New Smoke-Filled Room

The Republican contest for 2008 is now a dead heat between three attractive candidates, Rudy Giuliani, Mitt Romney and John McCain, who will likely be joined by other potentates in the next months. The contest is early, and events can galvanize the party toward a lone boom. However for now, peering ahead, this looks similar to conditions that created the notorious smoke-filled room of the Blackstone Hotel in the GOP convention of 1920, when a handful of tobacco-stained party bosses chose a truly unknown dark-horse for President, Sen.Warren G. Harding of Ohio.

What are the conditions that point the GOP toward a smoke-filled room and a last-moment choice? The primary explanation for the standoff is that the party’s affections for the major candidates are evenly divided between the big three factors for a successful candidacy, money, region and ideology (though it’s not wrong to say the big three are plainly money, money, money). Rudy Giuliani is a feverishly clear personality, a tragic hero on the Met stage, who has strong appeal in the big cities on the coasts, from New York to Miami to San Francisco. His ability to raise presidential scale money is untested but as potent as the zip codes that admire him. His regional strength in the primaries looks to the big states of New York and California. His ideology is a many-colored quilt of long term convictions, such as his law and order regime, near term inventions, such as his foreign policy, and foxhole conversions, such as his obfuscations about reproduction, which disturbs the party’s savants but has not yet caused the conservative tribunes to become stampy-footy.

Mitt Romney is much less vivid character than his rivals, who bases his appeal on his experience in governing the eccentric Massachusetts. Like President Bush, he is a party brat, the son of the Michigan governor and presidential candidate George Romney, and this means a deal to the sentimental vote. In casting parlance, not an indifference to the GOP, he is character actor who longs to open a movie. His ability to raise money depends upon wealthy party elders, chiefly former Massachusetts’ Gov. William Weld, and a collection of the old school tie crowd who used to be called by shrewd Westerners such as Richard Nixon, the Eastern Establishment. Romney’s ideology is a work in progress that cannot stand up to YouTube sound bites. He has demonstrated commitment to healthcare reform, scientific rigor and religious conviction that put him at odds with conservative respect for capitalism, intelligent design and evangelical worldview. The surprise so far is that the right wing has not barred the door, and this alone explains Romney’s healthy start.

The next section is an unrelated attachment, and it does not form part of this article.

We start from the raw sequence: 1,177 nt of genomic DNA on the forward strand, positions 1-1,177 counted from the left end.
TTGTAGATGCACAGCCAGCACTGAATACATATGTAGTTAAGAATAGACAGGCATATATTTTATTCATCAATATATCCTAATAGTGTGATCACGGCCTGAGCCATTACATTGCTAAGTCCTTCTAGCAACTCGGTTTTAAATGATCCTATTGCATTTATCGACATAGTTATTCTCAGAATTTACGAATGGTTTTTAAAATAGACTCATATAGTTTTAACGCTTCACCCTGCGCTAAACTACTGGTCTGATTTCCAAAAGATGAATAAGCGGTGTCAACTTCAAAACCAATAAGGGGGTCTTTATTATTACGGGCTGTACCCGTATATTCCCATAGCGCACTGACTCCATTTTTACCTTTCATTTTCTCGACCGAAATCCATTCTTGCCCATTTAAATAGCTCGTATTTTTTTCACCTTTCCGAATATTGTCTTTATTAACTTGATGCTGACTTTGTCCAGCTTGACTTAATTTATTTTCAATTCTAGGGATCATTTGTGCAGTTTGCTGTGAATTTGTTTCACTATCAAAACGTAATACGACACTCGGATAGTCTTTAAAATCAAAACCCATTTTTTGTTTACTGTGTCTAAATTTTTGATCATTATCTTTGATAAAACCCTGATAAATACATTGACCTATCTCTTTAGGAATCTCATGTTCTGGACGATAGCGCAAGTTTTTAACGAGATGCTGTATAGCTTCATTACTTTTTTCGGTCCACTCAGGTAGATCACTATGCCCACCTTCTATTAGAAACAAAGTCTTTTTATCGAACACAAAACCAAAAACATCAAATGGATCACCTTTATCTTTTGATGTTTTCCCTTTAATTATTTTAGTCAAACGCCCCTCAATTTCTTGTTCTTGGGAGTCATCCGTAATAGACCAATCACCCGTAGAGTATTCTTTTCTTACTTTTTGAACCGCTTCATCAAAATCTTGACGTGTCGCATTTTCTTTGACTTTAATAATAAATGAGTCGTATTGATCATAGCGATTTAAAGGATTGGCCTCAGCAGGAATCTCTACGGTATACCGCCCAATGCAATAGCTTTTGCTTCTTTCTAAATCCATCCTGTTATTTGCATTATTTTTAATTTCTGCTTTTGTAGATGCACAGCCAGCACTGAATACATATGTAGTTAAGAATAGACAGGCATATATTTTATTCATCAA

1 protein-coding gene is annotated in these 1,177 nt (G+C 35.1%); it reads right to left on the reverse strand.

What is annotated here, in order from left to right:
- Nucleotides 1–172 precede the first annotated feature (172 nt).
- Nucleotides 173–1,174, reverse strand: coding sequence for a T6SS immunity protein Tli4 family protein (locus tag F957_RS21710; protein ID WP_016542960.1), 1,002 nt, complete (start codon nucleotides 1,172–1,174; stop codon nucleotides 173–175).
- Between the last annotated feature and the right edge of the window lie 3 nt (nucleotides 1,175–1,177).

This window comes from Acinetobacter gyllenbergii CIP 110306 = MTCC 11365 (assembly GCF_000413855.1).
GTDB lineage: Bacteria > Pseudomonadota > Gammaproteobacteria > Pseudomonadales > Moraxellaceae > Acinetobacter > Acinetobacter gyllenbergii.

John McCain bases his appeal on his incomparable military service and the fact that he has been everywhere, mused on everything and met everyone, including his Vietnamese torturers, in his three decades of political passion. McCain, like Teddy Roosevelt, is a force of Nature who, if he didn’t exist, would be a stunning creation by a novelist with Thackeray’s skills. His ability to raise money is certain, and he has already signed on veteran elements of President Bush’s finance and media teams, which makes McCain a primary dynamo, especially in the Southern bellwether of South Carolina. McCain’s regional strength is a jigsaw puzzle, because huge questions remain about his support in California and the red realms west of the Ohio where conservatives roam. McCain’s well-earned maverick credentials are a constant threat to him. His heartfelt pro-life and Herculean national security convictions are persuasive; however over the years he has repeatedly confounded the right on the crown jewels of taxes, immigration, healthcare, and the intuitive issue of party loyalty. McCain’s road depends upon his skill to ride past the right’s resentments and to corral the party’s unbranded.

In 1920, after a deadlock of four ballots, the GOP threw itself into six more ballots on one steaming day, June 13, in at the Coliseum in Chicago. Downtown, at the plush Blackstone Hotel, the managers of Harvard physician, Indian fighter, Rough Rider and T.R. compatriot Gen. Leonard Wood looked across the smoke-filled room to the managers of Illinois governor, graft fighter and businessman Frank Lowden, and then both teams looked at the managers of California maverick, Progressive Party founder, and T.R. compatriot Hiram Johnson. It was standoff worthy of titans, and no one team had the strength to overwhelm the other two. They did have savvy. In the Coliseum, on the seventh and eight ballots, Johnson delegates leaked and the undistinguished Ohio freshman senator and matinee handsome Sen.Warren Harding rose slightly. On the ninth ballot, Wood’s forces, to frustrate Lowden, broke to Harding, who went over the top on the tenth ballot to uniform shock, especially to the candidate, who had already deceived the bosses that he didn’t have embarrassments to conceal from the electorate and his wife.

In the new smoke-filled room clouding up for 2008, it is not unwise to lay in plenty of filters and to prepare for that Republican fascination with none of the above.